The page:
When starting Windows Terminal, the default shell that opens is Windows PowerShell. However, Windows Terminal supports many applications that have a command-line interface, including the venerable Command Prompt (CMD). If you want to switch to CMD in Windows Terminal, or if you want to make CMD the default shell for Windows Terminal, here’s how to do it:
NOTE: This tutorial applies both to Windows 10 and Windows 11. In Windows 11, Windows Terminal is the default application for command-line tools and shells. If you have Windows 10, and the application isn’t installed by default, you can get it for free from the Microsoft Store. Read more here: How to get the Windows Terminal app.
Changing the shell in Windows Terminal using the keyboard
In order to change the shell in Windows Terminal, you first need to launch the program. By default, Terminal starts with a single tab, Windows PowerShell. However, you may find yourself in a situation where the commands you need to input are for Command Prompt, so you need to switch shells. The most straightforward method to change to CMD is by using keyboard shortcuts. Press Ctrl + Shift + 2 while the Terminal window is in focus. This opens a new tab with the Command Prompt shell.
You can now close the first tab and start working using CMD. To close the first tab, click on the X button next to the Windows PowerShell tab name.
TIP: If you are not very technical and want to know more about shells, terminals, and consoles, I highly recommend this article: What's the difference between a console, a terminal, and a shell?
Changing the shell in Windows Terminal using the application menu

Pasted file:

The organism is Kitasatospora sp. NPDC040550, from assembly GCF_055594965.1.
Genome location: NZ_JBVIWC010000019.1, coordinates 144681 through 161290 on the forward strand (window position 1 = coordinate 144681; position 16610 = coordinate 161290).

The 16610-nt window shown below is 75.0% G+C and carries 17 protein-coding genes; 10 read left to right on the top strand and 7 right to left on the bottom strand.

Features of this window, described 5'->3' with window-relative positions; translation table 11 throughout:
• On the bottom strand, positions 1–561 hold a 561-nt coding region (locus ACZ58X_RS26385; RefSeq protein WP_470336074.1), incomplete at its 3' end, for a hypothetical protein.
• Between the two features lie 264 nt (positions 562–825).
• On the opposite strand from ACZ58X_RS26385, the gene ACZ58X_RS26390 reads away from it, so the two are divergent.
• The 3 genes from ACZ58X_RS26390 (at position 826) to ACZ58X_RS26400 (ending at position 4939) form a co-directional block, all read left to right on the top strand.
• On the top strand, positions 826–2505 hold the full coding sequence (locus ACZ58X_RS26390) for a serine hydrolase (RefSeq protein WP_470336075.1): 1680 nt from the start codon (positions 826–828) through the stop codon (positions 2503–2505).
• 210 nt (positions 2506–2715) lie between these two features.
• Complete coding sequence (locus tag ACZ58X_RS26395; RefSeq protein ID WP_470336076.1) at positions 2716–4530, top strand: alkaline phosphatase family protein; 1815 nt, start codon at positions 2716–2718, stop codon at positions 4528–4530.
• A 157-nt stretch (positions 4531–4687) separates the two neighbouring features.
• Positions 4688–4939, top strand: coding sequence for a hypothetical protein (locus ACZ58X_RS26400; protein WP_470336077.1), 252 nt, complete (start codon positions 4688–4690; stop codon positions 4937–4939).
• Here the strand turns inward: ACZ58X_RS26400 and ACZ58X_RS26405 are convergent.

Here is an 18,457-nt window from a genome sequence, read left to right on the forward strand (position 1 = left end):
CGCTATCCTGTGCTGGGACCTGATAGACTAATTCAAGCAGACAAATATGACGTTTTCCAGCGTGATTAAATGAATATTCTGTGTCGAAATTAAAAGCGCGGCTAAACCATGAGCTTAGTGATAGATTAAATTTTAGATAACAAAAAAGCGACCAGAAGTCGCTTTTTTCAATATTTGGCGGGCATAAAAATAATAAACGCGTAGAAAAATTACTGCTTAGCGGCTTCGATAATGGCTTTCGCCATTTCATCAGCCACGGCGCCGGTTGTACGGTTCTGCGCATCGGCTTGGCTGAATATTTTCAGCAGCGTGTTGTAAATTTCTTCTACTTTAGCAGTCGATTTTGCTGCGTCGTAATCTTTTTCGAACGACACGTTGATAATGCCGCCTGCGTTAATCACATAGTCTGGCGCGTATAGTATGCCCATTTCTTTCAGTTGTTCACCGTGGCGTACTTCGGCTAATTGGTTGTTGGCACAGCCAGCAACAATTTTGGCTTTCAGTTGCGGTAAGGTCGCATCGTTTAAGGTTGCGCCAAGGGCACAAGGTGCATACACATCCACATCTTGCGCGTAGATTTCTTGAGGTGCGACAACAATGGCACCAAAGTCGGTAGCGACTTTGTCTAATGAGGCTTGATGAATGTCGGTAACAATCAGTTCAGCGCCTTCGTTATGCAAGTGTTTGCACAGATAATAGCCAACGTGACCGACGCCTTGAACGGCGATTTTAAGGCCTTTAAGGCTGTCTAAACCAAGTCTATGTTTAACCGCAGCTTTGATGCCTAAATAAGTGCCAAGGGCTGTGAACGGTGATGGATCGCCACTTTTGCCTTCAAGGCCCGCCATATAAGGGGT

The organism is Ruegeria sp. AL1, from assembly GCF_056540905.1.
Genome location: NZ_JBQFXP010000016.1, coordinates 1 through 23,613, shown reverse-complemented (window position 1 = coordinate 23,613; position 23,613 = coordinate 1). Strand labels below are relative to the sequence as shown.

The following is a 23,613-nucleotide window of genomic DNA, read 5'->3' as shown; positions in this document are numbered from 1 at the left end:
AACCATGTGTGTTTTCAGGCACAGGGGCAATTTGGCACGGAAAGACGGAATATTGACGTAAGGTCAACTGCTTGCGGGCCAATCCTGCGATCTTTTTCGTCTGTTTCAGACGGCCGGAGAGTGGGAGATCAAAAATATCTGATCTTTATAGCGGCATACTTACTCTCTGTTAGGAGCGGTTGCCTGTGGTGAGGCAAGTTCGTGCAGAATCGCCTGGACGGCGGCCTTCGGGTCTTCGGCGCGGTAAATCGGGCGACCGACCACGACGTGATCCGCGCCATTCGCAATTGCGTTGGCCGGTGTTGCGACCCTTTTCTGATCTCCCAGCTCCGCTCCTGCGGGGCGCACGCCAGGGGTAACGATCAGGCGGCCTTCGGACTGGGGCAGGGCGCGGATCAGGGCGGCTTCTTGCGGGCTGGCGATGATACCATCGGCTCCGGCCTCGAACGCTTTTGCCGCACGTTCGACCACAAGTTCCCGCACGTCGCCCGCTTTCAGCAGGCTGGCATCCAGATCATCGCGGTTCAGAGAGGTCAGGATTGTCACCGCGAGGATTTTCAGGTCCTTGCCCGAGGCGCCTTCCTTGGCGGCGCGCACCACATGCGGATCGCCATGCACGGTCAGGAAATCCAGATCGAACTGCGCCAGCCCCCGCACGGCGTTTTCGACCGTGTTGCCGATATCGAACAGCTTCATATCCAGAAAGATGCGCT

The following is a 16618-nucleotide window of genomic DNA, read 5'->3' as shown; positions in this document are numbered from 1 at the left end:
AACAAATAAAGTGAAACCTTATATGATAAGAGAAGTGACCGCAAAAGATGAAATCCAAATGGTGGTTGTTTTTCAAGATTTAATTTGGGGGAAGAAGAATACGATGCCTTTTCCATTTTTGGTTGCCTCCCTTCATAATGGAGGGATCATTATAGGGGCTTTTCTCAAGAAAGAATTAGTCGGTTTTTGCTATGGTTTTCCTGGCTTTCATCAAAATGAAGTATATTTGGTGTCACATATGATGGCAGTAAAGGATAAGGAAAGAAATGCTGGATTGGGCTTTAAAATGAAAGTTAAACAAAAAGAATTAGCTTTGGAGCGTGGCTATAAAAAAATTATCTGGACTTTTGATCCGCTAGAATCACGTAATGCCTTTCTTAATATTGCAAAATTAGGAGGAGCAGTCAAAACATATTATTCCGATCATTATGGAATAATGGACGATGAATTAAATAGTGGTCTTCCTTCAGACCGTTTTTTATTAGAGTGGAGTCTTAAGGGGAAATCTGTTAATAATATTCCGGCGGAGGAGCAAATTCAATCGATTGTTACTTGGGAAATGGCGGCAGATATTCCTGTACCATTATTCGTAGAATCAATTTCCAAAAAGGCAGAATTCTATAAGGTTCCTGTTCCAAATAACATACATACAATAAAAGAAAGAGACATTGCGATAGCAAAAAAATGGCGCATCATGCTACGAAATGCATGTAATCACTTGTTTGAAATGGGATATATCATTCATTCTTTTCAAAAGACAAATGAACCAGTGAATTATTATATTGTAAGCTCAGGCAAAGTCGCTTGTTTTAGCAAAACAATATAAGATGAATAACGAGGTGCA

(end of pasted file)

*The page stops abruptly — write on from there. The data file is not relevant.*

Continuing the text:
After opening Windows Terminal, click or tap on the button that looks like a V located in the top part of the window, next to the current tab. This opens the Terminal menu. In this menu, choose Command Prompt.
This action opens a new tab with the Command Prompt shell. Now close the first tab by pressing the Close tab (X) button next to the Windows PowerShell tab name.
Starting Windows Terminal with CMD or Windows PowerShell
If you prefer, you can start Windows Terminal directly with the shell you need. To do this, press the Start button and then type “windows terminal” to search for the application. Do not press Enter, instead look for the desired shell in the right pane of the search results list. Click or tap on one of the options and Windows Terminal loads the shell you selected.
TIP: For more information, read How to use Search in Windows 11.
How do I set CMD as the default instead of PowerShell in Windows Terminal?
If you use Command Prompt or any other shell apart from Windows PowerShell, you can change your default shell in Terminal. This means that the chosen shell opens automatically each time you start Windows Terminal.
To set CMD as default instead of PowerShell in Windows Terminal, press the button that looks like a V in the top part of the Terminal window. Then, choose Settings.
On the next screen, make sure that Startup (the icon with a screen and an arrow) is selected in the left pane. If the left pane isn’t visible, click on the hamburger button (Open navigation) in the upper left corner of the window.
Now go to Default Profile on the right side and click on the button below it.
This opens a drop-down list where you can select the desired shell. Click on Command Prompt, then click on the Save button located in the lower right corner of the window.
You can do this for any of the installed shells. The next time you start Windows Terminal, it will automatically open a window with Command Prompt (or the shell that you selected).
Do you use Windows PowerShell or Command Prompt? Which one do you prefer?
Command Prompt has been around since the early eighties. It is still our favorite command-line tool, but Windows PowerShell has more functionality, more compatibility, and more connectivity, so it’s clearly a better choice for the future. What command-line tool do you use more often? Also, which of the two did you set as the default for Windows Terminal? We’d love to hear your thoughts in the comment section.